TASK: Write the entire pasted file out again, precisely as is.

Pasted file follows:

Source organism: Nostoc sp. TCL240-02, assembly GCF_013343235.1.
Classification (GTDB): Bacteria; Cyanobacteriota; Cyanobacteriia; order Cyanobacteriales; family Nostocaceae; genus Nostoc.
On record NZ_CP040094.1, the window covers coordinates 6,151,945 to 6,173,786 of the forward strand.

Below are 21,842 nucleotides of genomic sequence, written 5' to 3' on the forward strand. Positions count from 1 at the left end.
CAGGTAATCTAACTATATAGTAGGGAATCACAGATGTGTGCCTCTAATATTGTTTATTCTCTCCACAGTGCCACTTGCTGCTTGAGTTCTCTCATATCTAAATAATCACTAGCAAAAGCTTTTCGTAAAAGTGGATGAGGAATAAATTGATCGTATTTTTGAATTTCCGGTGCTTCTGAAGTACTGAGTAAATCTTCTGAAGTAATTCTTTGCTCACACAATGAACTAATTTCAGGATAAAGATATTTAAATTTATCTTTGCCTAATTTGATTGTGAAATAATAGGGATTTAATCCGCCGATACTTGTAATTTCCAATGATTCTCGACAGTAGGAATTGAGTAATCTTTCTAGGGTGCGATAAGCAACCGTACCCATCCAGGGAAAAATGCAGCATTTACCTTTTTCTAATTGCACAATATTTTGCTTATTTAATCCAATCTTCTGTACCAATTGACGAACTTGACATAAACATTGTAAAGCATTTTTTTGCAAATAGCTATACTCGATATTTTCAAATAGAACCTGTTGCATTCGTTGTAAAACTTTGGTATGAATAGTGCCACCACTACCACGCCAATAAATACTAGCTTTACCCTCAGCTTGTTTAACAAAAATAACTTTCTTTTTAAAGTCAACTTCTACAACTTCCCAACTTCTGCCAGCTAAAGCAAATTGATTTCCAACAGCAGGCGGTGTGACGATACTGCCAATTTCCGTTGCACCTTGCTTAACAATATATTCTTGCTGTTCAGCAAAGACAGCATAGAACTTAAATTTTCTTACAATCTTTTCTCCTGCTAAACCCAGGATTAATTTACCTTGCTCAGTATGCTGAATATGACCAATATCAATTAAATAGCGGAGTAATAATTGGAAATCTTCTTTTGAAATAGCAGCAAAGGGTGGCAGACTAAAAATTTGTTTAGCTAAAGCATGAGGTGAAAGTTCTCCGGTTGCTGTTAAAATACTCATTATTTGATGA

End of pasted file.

Source organism: Nostoc sp. TCL240-02, assembly GCF_013343235.1.
Classification (GTDB): Bacteria; Cyanobacteriota; Cyanobacteriia; order Cyanobacteriales; family Nostocaceae; genus Nostoc.
On record NZ_CP040094.1, the window covers coordinates 6,151,945 to 6,173,786 of the forward strand.

Below are 21,842 nucleotides of genomic sequence, written 5' to 3' on the forward strand. Positions count from 1 at the left end.
CAGGTAATCTAACTATATAGTAGGGAATCACAGATGTGTGCCTCTAATATTGTTTATTCTCTCCACAGTGCCACTTGCTGCTTGAGTTCTCTCATATCTAAATAATCACTAGCAAAAGCTTTTCGTAAAAGTGGATGAGGAATAAATTGATCGTATTTTTGAATTTCCGGTGCTTCTGAAGTACTGAGTAAATCTTCTGAAGTAATTCTTTGCTCACACAATGAACTAATTTCAGGATAAAGATATTTAAATTTATCTTTGCCTAATTTGATTGTGAAATAATAGGGATTTAATCCGCCGATACTTGTAATTTCCAATGATTCTCGACAGTAGGAATTGAGTAATCTTTCTAGGGTGCGATAAGCAACCGTACCCATCCAGGGAAAAATGCAGCATTTACCTTTTTCTAATTGCACAATATTTTGCTTATTTAATCCAATCTTCTGTACCAATTGACGAACTTGACATAAACATTGTAAAGCATTTTTTTGCAAATAGCTATACTCGATATTTTCAAATAGAACCTGTTGCATTCGTTGTAAAACTTTGGTATGAATAGTGCCACCACTACCACGCCAATAAATACTAGCTTTACCCTCAGCTTGTTTAACAAAAATAACTTTCTTTTTAAAGTCAACTTCTACAACTTCCCAACTTCTGCCAGCTAAAGCAAATTGATTTCCAACAGCAGGCGGTGTGACGATACTGCCAATTTCCGTTGCACCTTGCTTAACAATATATTCTTGCTGTTCAGCAAAGACAGCATAGAACTTAAATTTTCTTACAATCTTTTCTCCTGCTAAACCCAGGATTAATTTACCTTGCTCAGTATGCTGAATATGACCAATATCAATTAAATAGCGGAGTAATAATTGGAAATCTTCTTTTGAAATAGCAGCAAAGGGTGGCAGACTAAAAATTTGTTTAGCTAAAGCATGAGGTGAAAGTTCTCCGGTTGCTGTTAAAATACTCATTATTTGATGA